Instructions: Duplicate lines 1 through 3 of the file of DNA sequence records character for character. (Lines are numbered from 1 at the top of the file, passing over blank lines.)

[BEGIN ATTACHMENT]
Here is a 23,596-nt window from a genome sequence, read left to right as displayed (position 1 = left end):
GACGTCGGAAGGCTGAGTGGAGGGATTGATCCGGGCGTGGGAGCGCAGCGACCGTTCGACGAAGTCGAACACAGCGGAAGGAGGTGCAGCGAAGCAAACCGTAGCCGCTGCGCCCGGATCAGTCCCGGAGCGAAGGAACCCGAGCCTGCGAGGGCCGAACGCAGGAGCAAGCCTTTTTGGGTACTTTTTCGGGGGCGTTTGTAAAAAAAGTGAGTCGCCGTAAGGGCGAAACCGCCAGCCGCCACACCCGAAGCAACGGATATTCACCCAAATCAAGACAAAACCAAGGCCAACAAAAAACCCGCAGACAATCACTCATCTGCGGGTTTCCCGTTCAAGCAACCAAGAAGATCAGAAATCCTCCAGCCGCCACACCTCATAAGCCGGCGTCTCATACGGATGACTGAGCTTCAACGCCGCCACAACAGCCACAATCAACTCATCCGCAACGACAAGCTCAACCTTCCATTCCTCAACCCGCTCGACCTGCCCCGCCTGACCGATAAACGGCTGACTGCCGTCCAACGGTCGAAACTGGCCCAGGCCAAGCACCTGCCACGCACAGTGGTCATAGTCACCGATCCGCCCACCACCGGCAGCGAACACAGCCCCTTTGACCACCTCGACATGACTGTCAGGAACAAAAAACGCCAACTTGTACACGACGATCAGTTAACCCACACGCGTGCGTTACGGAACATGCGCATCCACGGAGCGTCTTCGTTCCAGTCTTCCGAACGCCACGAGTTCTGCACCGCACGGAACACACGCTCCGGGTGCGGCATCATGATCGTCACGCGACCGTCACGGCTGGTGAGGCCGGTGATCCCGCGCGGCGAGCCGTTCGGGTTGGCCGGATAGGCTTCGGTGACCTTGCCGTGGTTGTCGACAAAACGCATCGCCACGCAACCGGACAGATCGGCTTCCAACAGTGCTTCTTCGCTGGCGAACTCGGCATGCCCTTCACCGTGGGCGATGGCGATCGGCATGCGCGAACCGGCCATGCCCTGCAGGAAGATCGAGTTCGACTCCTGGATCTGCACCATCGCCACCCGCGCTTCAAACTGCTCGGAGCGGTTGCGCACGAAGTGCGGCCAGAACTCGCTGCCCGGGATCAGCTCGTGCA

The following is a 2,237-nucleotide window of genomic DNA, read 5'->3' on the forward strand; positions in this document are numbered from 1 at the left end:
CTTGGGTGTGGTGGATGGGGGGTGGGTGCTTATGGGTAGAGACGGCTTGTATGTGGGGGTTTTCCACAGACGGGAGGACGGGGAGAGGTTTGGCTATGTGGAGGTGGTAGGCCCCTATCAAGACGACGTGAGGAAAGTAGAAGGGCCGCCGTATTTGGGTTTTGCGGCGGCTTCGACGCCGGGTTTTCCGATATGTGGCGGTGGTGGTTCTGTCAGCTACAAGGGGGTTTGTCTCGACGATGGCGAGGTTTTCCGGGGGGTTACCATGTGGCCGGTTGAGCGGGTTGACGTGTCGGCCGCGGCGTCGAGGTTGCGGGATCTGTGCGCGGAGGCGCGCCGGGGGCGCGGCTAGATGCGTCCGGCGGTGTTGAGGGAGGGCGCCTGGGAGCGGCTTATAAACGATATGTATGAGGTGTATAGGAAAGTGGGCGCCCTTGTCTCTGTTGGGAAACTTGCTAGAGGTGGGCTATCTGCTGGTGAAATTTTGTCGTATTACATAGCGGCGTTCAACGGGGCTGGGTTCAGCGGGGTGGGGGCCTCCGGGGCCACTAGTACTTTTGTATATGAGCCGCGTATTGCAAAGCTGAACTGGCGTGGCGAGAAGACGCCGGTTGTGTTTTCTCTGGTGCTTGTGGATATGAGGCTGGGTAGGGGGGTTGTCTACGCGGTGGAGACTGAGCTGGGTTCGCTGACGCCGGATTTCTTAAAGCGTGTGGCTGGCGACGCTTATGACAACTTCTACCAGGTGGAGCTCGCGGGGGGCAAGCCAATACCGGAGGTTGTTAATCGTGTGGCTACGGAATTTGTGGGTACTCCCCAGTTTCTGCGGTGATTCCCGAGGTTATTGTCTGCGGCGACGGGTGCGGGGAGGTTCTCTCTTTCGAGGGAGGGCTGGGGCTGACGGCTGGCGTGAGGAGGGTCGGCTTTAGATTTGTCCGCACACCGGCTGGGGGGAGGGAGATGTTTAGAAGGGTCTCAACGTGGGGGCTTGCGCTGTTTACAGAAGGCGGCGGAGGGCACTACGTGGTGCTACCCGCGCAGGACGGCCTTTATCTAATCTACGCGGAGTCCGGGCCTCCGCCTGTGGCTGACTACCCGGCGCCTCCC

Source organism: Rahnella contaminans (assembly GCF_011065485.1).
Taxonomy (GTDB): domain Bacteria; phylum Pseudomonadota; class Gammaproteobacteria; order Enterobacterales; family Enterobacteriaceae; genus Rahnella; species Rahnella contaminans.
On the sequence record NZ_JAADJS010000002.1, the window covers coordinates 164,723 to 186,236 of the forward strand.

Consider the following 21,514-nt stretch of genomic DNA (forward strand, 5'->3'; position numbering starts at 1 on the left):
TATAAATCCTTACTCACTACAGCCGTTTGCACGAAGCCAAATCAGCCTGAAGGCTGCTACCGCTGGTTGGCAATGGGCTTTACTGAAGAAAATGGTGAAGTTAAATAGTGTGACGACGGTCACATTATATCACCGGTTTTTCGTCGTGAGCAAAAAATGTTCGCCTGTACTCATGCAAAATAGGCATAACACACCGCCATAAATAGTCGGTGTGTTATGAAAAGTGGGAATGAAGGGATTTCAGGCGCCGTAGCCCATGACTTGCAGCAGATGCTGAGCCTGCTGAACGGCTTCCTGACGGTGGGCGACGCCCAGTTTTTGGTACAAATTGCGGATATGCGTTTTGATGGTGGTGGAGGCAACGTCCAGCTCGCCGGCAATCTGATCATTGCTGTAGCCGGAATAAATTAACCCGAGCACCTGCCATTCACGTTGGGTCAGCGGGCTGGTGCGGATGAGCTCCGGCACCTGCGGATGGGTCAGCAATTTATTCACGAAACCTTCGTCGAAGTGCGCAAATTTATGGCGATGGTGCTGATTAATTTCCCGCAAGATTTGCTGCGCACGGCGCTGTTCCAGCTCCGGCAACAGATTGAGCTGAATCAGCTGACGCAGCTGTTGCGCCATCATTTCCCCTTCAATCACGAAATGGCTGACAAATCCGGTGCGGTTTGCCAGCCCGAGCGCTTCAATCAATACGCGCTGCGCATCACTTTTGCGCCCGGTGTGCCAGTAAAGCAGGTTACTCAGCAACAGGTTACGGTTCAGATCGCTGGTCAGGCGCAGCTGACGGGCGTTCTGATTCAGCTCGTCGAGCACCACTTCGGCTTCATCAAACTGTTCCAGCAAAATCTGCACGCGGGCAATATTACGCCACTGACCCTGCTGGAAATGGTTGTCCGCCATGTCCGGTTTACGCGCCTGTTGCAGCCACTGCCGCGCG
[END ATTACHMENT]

Here is a 23,596-nt window from a genome sequence, read left to right as displayed (position 1 = left end):
GACGTCGGAAGGCTGAGTGGAGGGATTGATCCGGGCGTGGGAGCGCAGCGACCGTTCGACGAAGTCGAACACAGCGGAAGGAGGTGCAGCGAAGCAAACCGTAGCCGCTGCGCCCGGATCAGTCCCGGAGCGAAGGAACCCGAGCCTGCGAGGGCCGAACGCAGGAGCAAGCCTTTTTGGGTACTTTTTCGGGGGCGTTTGTAAAAAAAGTGAGTCGCCGTAAGGGCGAAACCGCCAGCCGCCACACCCGAAGCAACGGATATTCACCCAAATCAAGACAAAACCAAGGCCAACAAAAAACCCGCAGACAATCACTCATCTGCGGGTTTCCCGTTCAAGCAACCAAGAAGATCAGAAATCCTCCAGCCGCCACACCTCATAAGCCGGCGTCTCATACGGATGACTGAGCTTCAACGCCGCCACAACAGCCACAATCAACTCATCCGCAACGACAAGCTCAACCTTCCATTCCTCAACCCGCTCGACCTGCCCCGCCTGACCGATAAACGGCTGACTGCCGTCCAACGGTCGAAACTGGCCCAGGCCAAGCACCTGCCACGCACAGTGGTCATAGTCACCGATCCGCCCACCACCGGCAGCGAACACAGCCCCTTTGACCACCTCGACATGACTGTCAGGAACAAAAAACGCCAACTTGTACACGACGATCAGTTAACCCACACGCGTGCGTTACGGAACATGCGCATCCACGGAGCGTCTTCGTTCCAGTCTTCCGAACGCCACGAGTTCTGCACCGCACGGAACACACGCTCCGGGTGCGGCATCATGATCGTCACGCGACCGTCACGGCTGGTGAGGCCGGTGATCCCGCGCGGCGAGCCGTTCGGGTTGGCCGGATAGGCTTCGGTGACCTTGCCGTGGTTGTCGACAAAACGCATCGCCACGCAACCGGACAGATCGGCTTCCAACAGTGCTTCTTCGCTGGCGAACTCGGCATGCCCTTCACCGTGGGCGATGGCGATCGGCATGCGCGAACCGGCCATGCCCTGCAGGAAGATCGAGTTCGACTCCTGGATCTGCACCATCGCCACCCGCGCTTCAAACTGCTCGGAGCGGTTGCGCACGAAGTGCGGCCAGAACTCGCTGCCCGGGATCAGCTCGTGCA

The following is a 2,237-nucleotide window of genomic DNA, read 5'->3' on the forward strand; positions in this document are numbered from 1 at the left end: